The new Electra Omega is influenced by the Omega and includes some features that were offered in higher-end Electra models from the past. The newer Omega model has a bigger neck profile than the originals (more like a "50s" gibson style profile and I happen to really like this). Different models have different profiles (just like their vintage guitars). Other models of the newer Electras have medium and smaller sized necks. The new ones are solid tops (for sure), and the heel-less neck design is fantastic. This was only offered on the old Vulcan and Endorser series from the early 80s (and those were not as smooth or as well-executed as this), and was not offered on the Omega. The ebony board on the new ones was not an option on the original Omega as well. These differences are considered upgrades to most people. It costs more to build them this way too.

As for the G&B pickups, they are made to Electras specs and they are not the same as PRS's specs (at least from the models I have had my hands on). I happen to own a PRS SE model too. G&B makes them for lots of brands. Most guitar companies don't make their pickups - a handful of manufacturers make most of them. G&B is as well or better made than the originals made in Japan (they aren't 40 years old though). Electra didn't make their own pickups in the 70s either (other than prototypes), they were made by at least two Japanese companies that made most of them for their competitors as well. G&B seem to be high quality and well-made and PRS SE line priced in the same general segment uses them too (as do many in that price range). They make them for many without the G&B logo. I think they may make Duncan's Designed line of pickups for them (don't know). The Electras are every bit as good as the PRS SE line or better (pickups depend a lot on personal preference). Many of us change pickups like underwear, including on our $3000+ Gibsons. But the originals are pretty good.

Godin made in America? Primarily a Canadian-made guitar (some assembly in US for certain models). Not really US-made. The other brand I have not heard of or tried, but again, apples and oranges comparison. Even those tended to be more from what I could find on price, and their low cost instruments they said had mighty-mite pickups (a Cort Korea brand). Finishes were not gloss, no binding, no inlays that I saw. They seemed to be quite heavy from what I have heard online. Honestly, never played them but would not mind to try them sometime. Specs listed several options but anything better tended to raise the price. True that the newer Electras are in the price range of the least expensive US models from Gibson or even higher-end Epiphones. Nothing wrong with that. The closest instrument to this particular model Electra that Gibson makes is a Les Paul Custom. And those are $3000+. You might find a tribute model or something like that at a similar street price, but tribute model Gibsons are not for everyone. They have their own set of compromises. I can't even get a get a used "real" Les Paul for this kind of money (a standard or custom). New ones are 3X that price or more. The build quality of mine rivals a Les Paul Custom, I like the neck heel a LOT MORE, I like the "50s" style neck, it has a beautiful ebony finish, ebony board, similar binding, mine has nickel hardware, real inlays, and tone pros. A killer package. It is fanstastic. You owe it to yourself to spend some time with one.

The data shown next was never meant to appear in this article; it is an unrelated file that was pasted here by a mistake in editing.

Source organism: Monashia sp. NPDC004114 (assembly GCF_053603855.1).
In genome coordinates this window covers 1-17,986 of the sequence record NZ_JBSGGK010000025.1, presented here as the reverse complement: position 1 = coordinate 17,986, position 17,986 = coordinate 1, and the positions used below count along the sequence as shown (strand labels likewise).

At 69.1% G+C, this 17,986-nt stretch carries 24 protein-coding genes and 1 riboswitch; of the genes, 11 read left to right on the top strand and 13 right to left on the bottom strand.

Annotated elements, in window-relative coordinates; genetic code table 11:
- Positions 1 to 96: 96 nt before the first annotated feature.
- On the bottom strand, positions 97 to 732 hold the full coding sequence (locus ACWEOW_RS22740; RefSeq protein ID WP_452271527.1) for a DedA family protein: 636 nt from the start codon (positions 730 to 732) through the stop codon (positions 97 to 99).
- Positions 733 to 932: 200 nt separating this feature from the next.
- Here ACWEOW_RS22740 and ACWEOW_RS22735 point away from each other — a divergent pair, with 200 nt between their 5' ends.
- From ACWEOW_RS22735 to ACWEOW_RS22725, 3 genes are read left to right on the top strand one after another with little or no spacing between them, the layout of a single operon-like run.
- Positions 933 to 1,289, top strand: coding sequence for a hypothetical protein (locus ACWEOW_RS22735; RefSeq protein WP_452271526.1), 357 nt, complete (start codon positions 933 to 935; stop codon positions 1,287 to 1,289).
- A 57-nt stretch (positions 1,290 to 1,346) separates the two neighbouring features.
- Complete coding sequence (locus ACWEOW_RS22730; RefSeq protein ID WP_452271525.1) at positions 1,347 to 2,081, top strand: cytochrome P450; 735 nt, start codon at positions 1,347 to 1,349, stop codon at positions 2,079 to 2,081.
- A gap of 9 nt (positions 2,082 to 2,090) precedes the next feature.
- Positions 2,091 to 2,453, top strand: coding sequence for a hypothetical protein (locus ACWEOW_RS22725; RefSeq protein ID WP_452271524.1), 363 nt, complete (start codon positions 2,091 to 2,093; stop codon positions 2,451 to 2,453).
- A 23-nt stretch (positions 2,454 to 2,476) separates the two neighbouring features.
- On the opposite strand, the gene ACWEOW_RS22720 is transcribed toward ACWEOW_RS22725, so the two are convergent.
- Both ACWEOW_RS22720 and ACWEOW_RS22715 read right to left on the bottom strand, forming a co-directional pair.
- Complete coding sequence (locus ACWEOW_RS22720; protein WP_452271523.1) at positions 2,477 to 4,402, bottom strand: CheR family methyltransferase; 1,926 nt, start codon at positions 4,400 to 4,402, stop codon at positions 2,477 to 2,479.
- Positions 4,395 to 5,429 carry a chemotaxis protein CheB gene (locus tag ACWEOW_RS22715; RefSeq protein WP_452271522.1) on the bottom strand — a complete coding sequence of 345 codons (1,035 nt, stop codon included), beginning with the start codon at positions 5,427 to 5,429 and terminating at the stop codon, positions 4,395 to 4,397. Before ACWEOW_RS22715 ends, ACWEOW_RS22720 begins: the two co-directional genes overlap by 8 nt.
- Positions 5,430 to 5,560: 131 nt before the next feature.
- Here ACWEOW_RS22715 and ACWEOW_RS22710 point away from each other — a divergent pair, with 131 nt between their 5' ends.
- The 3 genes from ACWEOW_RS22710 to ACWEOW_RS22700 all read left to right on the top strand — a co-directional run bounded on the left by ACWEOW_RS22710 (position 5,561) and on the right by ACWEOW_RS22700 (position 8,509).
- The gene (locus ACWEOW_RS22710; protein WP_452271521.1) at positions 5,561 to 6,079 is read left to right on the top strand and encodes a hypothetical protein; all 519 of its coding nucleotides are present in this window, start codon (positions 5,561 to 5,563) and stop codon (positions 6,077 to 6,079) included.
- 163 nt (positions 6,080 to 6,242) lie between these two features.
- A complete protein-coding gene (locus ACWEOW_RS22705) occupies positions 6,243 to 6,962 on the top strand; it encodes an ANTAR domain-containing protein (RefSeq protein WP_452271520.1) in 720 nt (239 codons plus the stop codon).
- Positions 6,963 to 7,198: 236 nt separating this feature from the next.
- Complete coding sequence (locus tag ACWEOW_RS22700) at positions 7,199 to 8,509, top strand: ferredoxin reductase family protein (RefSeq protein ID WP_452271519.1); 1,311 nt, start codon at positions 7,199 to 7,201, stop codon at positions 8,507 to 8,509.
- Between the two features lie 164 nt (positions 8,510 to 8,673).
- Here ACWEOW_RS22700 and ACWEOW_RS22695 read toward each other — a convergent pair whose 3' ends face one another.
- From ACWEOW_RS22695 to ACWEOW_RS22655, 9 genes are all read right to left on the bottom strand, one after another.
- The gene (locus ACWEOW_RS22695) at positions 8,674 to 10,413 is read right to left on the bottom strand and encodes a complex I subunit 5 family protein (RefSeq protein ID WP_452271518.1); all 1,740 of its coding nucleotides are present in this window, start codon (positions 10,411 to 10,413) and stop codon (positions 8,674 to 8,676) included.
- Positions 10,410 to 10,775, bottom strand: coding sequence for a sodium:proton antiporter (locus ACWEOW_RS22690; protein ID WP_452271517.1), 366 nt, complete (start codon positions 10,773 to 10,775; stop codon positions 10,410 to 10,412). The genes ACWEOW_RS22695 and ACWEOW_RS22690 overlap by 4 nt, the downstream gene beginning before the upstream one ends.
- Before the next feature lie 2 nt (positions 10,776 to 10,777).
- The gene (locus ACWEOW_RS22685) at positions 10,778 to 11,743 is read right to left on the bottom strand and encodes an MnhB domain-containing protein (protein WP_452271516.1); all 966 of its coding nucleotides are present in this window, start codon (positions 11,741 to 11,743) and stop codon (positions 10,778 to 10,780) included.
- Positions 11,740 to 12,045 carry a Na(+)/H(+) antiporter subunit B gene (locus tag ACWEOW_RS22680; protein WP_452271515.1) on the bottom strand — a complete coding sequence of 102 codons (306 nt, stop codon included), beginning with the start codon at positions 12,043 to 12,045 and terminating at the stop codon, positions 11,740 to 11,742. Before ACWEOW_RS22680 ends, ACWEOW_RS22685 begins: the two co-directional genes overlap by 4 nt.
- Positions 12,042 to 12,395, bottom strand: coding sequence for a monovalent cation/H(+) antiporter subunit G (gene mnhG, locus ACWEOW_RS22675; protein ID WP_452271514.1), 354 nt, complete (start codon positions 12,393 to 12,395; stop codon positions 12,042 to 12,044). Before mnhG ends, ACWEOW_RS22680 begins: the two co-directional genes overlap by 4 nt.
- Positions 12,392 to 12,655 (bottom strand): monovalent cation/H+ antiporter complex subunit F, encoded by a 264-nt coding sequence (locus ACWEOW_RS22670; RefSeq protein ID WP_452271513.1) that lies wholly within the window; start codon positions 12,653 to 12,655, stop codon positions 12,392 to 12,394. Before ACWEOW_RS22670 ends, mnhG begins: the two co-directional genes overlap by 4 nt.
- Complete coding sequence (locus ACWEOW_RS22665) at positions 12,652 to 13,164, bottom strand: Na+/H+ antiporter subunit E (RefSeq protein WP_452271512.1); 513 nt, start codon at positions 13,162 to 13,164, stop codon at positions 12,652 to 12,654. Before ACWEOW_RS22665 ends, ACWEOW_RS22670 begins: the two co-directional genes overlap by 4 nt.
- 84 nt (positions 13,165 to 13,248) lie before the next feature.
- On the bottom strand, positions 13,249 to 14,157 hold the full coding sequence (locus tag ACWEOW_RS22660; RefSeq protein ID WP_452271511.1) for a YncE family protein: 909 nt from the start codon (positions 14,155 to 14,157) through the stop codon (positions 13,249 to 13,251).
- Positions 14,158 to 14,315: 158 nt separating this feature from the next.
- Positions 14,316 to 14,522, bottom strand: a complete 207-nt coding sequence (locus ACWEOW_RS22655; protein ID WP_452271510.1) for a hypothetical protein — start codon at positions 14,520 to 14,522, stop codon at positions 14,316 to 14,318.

I really like both - old and new Electras. I currently have a dozen or so vintage Electras and my new one (and I am looking at possibly another). They will make you a US-made Electra exactly the way you want it if you contact their custom shop (and it will be priced similarly to other US custom shops). If you want one exactly like your old one they will do it for you. I suppose they could have made them in China and priced them like Epiphones, but I don't think we need another Squier or Epiphone (or Crate Electra) - they pretty well have those bases covered. And 70s Electras, they were not inexpensive back then, a really good model would cost about half of what a Les Paul Standard would and if that is the measure, they are even a better value now.



This is cool! Tone is amazing. Got me eyeballs on this one...

Cool stuff!



Had one for a while. Fretboard is definitely ebony not rosewood. Great guitar with a diverse set of tones. Specs are at



The fretboard on the Omega is actually REAL Ebony with REAL Mother-of-Pearl block inlay (not plastic). It also has 7-ply, multilayer binding on the body and 5-ply, multilayer binding on the headstock.